TLR 168 – Is this leading Anywhere? The Israeli general election of March 2015

israel elections

israel elections

Coming against the background of the election campaign that has been underway since December, this issue is devoted solely to Section B: Domestic Politics. True, there is much to write about with regard to C: Macro-economics, where the data are much more positive than had seemed possible only a few months ago, as well as Section D: Corporate Affairs, where there is a great deal happening, much of it rather negative, including in the banking and energy sectors — but elections always take precedence.

That is so even when the election in question has no raison d’etre, no substance and is leading nowhere. Indeed, this extra-long issue begins by asking why there is an election happening at all and goes on to list many of the important topics that are being given little or no attention in the campaign, before concluding, by way of a bottom line, with an explanation of why this election is leading nowhere — at least in the immediate context of generating a government capable of formulating and executing policy in all the key areas of public life.

However, there is more to the political process than the formal procedure of disbanding the previous Knesset, registering parties and compiling lists of candidates for the new one, slinging mud at rivals and urging supporters to vote — and then counting the votes and figuring out how to create a new coalition and government from the results. I argue that the 2013 general election is another stage in an ongoing socio-political metamorphosis that has been underway in Israeli politics at least since 2009, when the post-financial crisis world began to change rapidly — especially in the Middle East, where no substantive change had occurred for decades.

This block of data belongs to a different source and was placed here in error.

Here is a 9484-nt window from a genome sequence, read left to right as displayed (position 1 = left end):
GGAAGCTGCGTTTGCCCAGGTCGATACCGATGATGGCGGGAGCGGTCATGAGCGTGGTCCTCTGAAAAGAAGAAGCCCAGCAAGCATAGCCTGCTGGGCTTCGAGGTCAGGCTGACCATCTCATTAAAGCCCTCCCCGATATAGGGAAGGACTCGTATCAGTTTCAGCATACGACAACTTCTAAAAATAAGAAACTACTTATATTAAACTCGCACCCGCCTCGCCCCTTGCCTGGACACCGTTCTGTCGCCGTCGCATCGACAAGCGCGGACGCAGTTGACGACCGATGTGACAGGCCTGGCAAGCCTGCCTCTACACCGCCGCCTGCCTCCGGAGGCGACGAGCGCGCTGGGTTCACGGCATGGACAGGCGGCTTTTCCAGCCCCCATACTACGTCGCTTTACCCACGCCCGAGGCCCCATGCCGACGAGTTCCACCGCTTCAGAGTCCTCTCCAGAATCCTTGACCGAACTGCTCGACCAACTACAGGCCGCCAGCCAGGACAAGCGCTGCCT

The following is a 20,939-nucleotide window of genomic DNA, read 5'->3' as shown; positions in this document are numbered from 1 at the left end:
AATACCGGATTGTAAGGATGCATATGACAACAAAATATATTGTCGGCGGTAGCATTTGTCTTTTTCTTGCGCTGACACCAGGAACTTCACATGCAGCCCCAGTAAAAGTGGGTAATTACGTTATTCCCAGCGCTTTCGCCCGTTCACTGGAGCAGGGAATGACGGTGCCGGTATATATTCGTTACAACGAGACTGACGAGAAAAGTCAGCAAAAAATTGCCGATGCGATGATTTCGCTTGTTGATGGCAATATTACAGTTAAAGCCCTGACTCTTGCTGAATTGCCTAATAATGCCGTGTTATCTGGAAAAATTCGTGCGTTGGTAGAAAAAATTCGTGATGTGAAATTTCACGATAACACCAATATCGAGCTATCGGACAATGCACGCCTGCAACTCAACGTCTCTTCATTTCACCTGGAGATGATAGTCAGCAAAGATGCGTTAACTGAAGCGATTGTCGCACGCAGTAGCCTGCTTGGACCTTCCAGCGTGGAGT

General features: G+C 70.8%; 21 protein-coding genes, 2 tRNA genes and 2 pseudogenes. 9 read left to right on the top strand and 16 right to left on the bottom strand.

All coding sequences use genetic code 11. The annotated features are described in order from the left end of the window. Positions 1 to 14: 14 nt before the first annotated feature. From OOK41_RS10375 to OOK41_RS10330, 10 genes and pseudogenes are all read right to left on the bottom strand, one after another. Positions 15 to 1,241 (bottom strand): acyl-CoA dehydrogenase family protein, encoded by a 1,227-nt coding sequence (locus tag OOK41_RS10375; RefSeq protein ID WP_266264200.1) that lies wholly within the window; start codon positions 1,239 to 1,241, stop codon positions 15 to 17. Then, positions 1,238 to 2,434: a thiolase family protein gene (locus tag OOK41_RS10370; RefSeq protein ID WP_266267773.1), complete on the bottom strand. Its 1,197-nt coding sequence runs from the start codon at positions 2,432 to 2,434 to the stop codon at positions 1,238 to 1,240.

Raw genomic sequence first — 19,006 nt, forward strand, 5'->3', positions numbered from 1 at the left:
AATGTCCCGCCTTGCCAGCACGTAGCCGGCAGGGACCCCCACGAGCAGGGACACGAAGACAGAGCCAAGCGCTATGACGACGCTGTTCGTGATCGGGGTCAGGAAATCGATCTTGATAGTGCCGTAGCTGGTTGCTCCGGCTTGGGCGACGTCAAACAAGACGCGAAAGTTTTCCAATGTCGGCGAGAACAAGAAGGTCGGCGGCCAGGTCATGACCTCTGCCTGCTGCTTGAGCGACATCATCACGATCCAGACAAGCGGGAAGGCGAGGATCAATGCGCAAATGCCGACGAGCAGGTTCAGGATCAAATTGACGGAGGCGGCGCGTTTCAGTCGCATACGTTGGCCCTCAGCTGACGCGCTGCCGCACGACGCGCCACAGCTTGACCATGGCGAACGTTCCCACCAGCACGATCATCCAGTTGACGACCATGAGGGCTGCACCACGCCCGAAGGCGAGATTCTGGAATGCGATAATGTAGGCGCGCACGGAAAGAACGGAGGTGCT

In the case of Israel, where the Great Recession/ Financial Crisis was a transient and relatively marginal event, the process of underlying change can be traced back much further — to the traumatic period of the Second Intifada and the severe recession of 2000-2003. The central section of this issue examines why and in what ways Israel has changed fundamentally over the last 10-15 years — and why, as a result, the ideas, issues and policy prescriptions that were prominent in the 1990s are no longer resonant, or even relevant. As a consequence, the people who articulated those ideas and policies and led the parties that promoted them have also become irrelevant and are gradually being removed from the stage.

This begs the question of why this process is proving so lengthy, to which I propose a definitive answer, while the obvious follow-up question of what comes next — to which no definitive answer is available — is subjected to speculation, hopefully of the intelligent sort…

All this is designed to serve as background material for the meetings scheduled with many subscribers in London next week and to phone conversations with others.

Contents

 B: Domestic Politics

  1.  Why is there an election and what is it not about?
  2.  So what IS it about?
  3.  Where have all the crises gone?
  4.  The evisceration of 1990s politics and politicians
  5.  What now and what next?

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